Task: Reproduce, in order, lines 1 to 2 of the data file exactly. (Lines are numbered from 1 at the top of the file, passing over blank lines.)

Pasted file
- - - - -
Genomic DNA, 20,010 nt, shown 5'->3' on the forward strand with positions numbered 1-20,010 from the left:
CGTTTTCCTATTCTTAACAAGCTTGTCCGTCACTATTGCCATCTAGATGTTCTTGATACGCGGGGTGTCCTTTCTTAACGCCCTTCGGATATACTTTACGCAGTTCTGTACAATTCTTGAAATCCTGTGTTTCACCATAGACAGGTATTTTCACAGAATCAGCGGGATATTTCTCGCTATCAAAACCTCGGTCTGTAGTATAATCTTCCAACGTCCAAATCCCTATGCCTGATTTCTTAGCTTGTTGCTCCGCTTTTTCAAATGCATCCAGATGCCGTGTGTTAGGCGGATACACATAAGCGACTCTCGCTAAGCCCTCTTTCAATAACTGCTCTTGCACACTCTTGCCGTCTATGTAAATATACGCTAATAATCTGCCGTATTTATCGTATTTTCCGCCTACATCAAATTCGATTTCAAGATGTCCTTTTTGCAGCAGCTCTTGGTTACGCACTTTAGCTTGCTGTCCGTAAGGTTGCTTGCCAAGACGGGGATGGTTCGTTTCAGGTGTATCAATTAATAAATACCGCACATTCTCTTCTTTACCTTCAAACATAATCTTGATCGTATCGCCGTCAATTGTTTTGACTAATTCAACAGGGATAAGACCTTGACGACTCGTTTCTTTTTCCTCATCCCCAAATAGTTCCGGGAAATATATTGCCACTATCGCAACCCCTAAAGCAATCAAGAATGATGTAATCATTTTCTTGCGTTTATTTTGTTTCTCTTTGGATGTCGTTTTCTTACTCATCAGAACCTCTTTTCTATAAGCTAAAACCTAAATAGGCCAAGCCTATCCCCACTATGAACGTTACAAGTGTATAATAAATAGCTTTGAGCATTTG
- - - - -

Genomic DNA, 20,010 nt, shown 5'->3' on the forward strand with positions numbered 1-20,010 from the left:
CGTTTTCCTATTCTTAACAAGCTTGTCCGTCACTATTGCCATCTAGATGTTCTTGATACGCGGGGTGTCCTTTCTTAACGCCCTTCGGATATACTTTACGCAGTTCTGTACAATTCTTGAAATCCTGTGTTTCACCATAGACAGGTATTTTCACAGAATCAGCGGGATATTTCTCGCTATCAAAACCTCGGTCTGTAGTATAATCTTCCAACGTCCAAATCCCTATGCCTGATTTCTTAGCTTGTTGCTCCGCTTTTTCAAATGCATCCAGATGCCGTGTGTTAGGCGGATACACATAAGCGACTCTCGCTAAGCCCTCTTTCAATAACTGCTCTTGCACACTCTTGCCGTCTATGTAAATATACGCTAATAATCTGCCGTATTTATCGTATTTTCCGCCTACATCAAATTCGATTTCAAGATGTCCTTTTTGCAGCAGCTCTTGGTTACGCACTTTAGCTTGCTGTCCGTAAGGTTGCTTGCCAAGACGGGGATGGTTCGTTTCAGGTGTATCAATTAATAAATACCGCACATTCTCTTCTTTACCTTCAAACATAATCTTGATCGTATCGCCGTCAATTGTTTTGACTAATTCAACAGGGATAAGACCTTGACGACTCGTTTCTTTTTCCTCATCCCCAAATAGTTCCGGGAAATATATTGCCACTATCGCAACCCCTAAAGCAATCAAGAATGATGTAATCATTTTCTTGCGTTTATTTTGTTTCTCTTTGGATGTCGTTTTCTTACTCATCAGAACCTCTTTTCTATAAGCTAAAACCTAAATAGGCCAAGCCTATCCCCACTATGAACGTTACAAGTGTATAATAAATAGCTTTGAGCATTTG